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Mary Griffiths

b. 1924 | d. 2020 | Women’s Auxiliary Air Force

As bombing attacks on South Wales intensified in World War Two, Mary Griffiths became a fire fighter in her home town of Llanelli and later joined the Women’s Auxiliary Air Force. After the war, she and her brother-in-law founded the Llanelli branch of the Royal Air Forces Association, serving as Chair for many years.

Portrait photograph of Mary Walker in her Women's Auxiliary Air Force uniform.

Leading Aircraft Woman Mary Griffiths, née Walker, taken during
her service with the Women’s Auxiliary Air Force in World War Two.

Early Life

Mary Walker was born in March 1924 and was one of two sisters and five brothers living in Llanelli.  She grew up in the town and following her wartime in the RAF, returned to the town, married and brought up her own family.

As the first Luftwaffe raids on Swansea and its surrounding areas became increasingly apparent there was a call in Llanelli for Fire Fighters and Mary volunteered. After training she was issued with a card dated 13.10.41, which said “Mary Walker is appointed one of the Town Centre Fire Fighters”.

Entry to the RAF

Mary’s brother-in-law from Laugharne had joined the Royal Air Force at the start of the war and was doing well and this inspired her to volunteer for service in the RAF.

Mary’s Certificate of Enrolment as a short hand typist in the RAF was issued on 28.10.1942 at 9am in Llanelli and she was sent to the RAF Morecambe Bay where she and other new WAAF’s were given three weeks ‘Square Bashing’, where Mary gained her ‘Gas Test Certificate’ before learning of their postings.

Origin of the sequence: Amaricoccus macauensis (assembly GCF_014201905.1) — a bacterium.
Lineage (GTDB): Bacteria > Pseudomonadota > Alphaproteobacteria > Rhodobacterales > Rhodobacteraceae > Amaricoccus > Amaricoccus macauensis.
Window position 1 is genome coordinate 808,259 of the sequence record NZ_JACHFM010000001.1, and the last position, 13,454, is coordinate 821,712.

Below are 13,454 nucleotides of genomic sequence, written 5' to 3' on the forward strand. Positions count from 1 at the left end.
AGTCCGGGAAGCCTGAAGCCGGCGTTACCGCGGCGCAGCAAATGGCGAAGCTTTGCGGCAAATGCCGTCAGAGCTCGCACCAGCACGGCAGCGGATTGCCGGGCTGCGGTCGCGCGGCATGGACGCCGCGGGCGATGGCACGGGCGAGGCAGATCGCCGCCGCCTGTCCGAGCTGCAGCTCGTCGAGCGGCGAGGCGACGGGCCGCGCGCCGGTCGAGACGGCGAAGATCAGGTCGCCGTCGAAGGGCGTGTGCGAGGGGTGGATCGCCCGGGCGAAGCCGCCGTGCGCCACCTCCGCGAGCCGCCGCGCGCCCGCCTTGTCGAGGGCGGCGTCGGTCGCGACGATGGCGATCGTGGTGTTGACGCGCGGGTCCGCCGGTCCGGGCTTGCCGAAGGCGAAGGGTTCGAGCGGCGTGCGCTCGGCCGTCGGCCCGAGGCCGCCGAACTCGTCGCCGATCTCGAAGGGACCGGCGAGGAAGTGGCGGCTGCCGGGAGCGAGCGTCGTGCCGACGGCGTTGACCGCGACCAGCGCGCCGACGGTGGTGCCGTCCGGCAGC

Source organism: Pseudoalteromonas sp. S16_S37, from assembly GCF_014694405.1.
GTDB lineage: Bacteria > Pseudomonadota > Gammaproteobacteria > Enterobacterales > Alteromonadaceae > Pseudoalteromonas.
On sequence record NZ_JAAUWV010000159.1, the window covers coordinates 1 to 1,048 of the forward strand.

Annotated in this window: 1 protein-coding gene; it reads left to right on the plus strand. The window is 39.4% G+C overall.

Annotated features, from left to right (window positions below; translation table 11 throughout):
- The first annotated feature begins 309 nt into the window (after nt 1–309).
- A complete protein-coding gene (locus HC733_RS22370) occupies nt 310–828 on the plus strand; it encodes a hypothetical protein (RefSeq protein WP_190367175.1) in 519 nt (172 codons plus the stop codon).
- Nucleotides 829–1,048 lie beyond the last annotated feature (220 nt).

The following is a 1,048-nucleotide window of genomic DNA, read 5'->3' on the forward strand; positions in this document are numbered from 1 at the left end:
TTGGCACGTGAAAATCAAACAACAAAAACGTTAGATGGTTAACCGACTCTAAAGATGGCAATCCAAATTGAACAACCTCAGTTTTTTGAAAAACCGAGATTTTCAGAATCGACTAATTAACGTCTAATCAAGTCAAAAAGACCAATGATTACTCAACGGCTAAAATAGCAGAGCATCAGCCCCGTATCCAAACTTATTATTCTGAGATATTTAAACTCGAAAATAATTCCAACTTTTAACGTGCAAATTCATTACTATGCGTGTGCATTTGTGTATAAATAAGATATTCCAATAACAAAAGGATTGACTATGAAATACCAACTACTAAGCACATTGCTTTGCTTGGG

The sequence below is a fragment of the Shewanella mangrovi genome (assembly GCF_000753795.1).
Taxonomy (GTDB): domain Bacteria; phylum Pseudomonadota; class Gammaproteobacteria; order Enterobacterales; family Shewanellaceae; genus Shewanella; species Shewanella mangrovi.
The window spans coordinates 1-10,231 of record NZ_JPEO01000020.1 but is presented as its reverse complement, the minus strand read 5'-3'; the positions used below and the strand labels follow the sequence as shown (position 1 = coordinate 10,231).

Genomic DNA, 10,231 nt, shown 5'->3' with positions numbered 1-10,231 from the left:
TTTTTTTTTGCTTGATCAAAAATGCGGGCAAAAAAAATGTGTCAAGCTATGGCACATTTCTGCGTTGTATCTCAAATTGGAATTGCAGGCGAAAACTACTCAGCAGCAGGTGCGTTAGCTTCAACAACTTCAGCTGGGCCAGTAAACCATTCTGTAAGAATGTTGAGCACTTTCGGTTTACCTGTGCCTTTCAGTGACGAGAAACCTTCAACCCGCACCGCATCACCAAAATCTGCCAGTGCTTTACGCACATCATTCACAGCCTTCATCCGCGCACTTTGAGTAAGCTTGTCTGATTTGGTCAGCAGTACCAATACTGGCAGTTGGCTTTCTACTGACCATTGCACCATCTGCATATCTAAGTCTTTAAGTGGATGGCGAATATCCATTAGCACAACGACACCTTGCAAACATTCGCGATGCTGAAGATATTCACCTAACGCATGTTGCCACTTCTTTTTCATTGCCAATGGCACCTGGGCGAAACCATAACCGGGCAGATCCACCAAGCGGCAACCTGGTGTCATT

Postings in Wales, England and Scotland

Much to Mary’s initial chagrin she found herself immediately sent back to Wales to the No 6 Embarkation Centre, Newport though this was to be short-lived for a posting came through to No 21 Operational Training Unit (OTU), Moreton in Marsh located in the Cotswolds, where aircrew were training on Vickers Wellington, twin-engined bombers.  Mary remained in Gloucestershire until late 1944 before being sent to RAF Lossiemouth in Scotland where 20 OTU were based and she joined them for a short period.

Then came a key posting to 150 Squadron, an operational Lancaster bomber squadron stationed in Helmswell, Lincolnshire.  Mary was with the Squadron when it took part in ‘Operation Mannheim’ and she still has an original copy of the crew list dated 1.3.45.

After the end of hostilities, the four-engined bombers of 150 Squadron were used to repatriate POWs.  Mary and a colleague WAAF were taken on a ‘Cooks Tour’ in a Lancaster bomber at low level over Cologne and Dresden where they witnessed first-hand the devastation of the RAF bombing. Most evocatively, Mary still has a large squadron photo taken in June 1945 on the ground in RAF Helmswell where, in front of the vast bomber, she can be clearly seen in the middle surrounded by all squadron aircrew.

Photograph of RAF No. 150 Squadron standing in front of a Lancaster bomber.

No. 150 Squadron, Royal Air Force Station, Hemswell
June 1945

Mary can be seen in the middle of the photograph, under the nose of the bomber
with all squadron aircrew around her.

Leaving the RAF

150 squadron was disbanded on 7th November 1945 and Mary Walker was posted to RAF Silverstone (now known as the home of the British Grand Prix). She received her discharge on 9.9.1946 having served for four years as WAAF and, of course, prior to that had been a teenage Fire Firefighter in Llanelli Town Centre.

After the War

Mary returned to Llanelli, married and brought up her own family. Mary became a founder-member of Llanelly R.A.F. Association (along with her brother-in-law, himself ex-RAF) & was the last “Chair-Person” of the Association up until it was disbanded some years ago.

Aged 95years of age at the time of being interviewed for the ‘West Wales Veterans Archive’ Mrs Mary Griffiths continues to live in her hometown of Llanelli.

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